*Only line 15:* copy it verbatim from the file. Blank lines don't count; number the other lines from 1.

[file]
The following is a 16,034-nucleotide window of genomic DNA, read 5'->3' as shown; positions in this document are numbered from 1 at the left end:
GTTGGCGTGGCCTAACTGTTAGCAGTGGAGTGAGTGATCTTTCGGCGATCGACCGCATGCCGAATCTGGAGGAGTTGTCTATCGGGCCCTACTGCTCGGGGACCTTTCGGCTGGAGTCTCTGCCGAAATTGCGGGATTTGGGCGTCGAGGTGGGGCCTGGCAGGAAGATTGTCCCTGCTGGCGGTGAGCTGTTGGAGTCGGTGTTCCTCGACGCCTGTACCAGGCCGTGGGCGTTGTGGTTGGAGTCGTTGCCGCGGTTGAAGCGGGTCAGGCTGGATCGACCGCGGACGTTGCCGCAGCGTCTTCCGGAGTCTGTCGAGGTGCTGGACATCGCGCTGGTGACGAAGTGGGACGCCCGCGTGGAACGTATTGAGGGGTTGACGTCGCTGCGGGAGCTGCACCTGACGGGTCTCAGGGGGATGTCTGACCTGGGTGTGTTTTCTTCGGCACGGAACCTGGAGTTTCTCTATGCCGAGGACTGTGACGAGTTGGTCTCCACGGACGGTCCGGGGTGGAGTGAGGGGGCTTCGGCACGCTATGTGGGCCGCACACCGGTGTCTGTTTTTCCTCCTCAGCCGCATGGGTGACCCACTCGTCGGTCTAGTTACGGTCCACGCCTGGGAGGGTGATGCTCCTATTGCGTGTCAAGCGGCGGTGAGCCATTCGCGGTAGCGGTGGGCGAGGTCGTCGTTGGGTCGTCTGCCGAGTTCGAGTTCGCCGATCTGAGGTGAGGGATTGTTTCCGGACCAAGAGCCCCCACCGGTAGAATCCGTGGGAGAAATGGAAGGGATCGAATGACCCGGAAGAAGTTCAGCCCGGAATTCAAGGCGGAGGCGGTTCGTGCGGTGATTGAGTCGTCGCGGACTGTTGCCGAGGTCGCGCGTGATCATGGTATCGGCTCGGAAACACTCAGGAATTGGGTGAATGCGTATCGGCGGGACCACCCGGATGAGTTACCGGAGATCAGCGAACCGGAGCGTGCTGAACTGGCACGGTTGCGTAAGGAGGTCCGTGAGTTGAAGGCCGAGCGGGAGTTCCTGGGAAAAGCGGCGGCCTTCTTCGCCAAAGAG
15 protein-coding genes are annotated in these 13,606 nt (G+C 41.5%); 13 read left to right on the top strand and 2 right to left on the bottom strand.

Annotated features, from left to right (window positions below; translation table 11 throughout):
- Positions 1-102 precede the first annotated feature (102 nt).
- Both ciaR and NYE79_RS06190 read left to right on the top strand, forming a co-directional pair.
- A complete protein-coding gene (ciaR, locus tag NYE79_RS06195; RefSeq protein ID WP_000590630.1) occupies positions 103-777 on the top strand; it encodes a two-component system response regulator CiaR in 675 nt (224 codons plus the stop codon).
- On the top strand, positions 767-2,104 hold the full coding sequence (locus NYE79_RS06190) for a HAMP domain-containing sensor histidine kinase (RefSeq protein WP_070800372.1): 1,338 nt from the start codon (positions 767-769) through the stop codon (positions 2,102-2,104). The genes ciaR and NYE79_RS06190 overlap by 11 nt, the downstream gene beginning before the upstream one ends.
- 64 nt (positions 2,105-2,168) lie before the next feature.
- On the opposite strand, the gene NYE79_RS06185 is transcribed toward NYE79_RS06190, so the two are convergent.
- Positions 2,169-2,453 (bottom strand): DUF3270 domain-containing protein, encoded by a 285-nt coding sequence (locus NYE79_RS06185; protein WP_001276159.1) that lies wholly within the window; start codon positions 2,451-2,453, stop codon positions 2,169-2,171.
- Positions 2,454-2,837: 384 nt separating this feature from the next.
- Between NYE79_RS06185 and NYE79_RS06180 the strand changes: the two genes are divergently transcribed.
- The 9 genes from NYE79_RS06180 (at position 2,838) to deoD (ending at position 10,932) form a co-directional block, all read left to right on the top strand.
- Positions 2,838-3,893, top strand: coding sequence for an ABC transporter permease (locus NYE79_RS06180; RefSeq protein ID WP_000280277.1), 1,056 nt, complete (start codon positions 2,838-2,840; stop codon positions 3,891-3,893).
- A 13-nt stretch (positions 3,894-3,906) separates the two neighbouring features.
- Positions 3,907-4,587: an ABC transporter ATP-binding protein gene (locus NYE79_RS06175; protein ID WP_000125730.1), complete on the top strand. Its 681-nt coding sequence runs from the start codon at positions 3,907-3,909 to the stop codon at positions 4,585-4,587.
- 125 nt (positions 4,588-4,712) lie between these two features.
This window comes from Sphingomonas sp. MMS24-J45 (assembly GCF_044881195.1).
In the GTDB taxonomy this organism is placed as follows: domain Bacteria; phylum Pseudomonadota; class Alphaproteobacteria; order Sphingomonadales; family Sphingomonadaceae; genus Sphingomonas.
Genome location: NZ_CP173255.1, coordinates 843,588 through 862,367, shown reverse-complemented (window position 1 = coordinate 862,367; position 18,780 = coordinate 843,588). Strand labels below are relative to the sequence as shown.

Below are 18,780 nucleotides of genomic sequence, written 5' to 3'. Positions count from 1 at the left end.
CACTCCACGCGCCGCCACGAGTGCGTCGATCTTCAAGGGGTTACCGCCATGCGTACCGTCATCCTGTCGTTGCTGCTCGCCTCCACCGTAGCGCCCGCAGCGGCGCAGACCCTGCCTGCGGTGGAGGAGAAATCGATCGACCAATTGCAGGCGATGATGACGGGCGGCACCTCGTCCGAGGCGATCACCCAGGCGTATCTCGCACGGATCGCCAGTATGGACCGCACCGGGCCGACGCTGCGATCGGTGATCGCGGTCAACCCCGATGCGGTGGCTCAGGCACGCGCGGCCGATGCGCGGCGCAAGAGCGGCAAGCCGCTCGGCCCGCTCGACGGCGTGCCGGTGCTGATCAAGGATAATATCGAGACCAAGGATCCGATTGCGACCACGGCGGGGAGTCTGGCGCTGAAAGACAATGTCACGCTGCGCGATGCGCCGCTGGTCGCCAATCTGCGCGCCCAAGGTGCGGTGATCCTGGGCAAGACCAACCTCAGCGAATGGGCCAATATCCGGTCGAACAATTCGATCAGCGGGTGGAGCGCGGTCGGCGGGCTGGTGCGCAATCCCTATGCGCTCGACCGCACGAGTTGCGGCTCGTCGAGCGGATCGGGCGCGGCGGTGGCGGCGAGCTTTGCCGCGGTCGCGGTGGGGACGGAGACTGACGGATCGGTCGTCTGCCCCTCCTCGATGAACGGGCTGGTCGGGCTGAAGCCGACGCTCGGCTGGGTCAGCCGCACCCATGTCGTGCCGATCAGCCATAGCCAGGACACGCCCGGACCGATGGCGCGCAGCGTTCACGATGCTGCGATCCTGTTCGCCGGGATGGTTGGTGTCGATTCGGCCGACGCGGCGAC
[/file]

- Positions 2,838-3,893, top strand: coding sequence for an ABC transporter permease (locus NYE79_RS06180; RefSeq protein ID WP_000280277.1), 1,056 nt, complete (start codon positions 2,838-2,840; stop codon positions 3,891-3,893).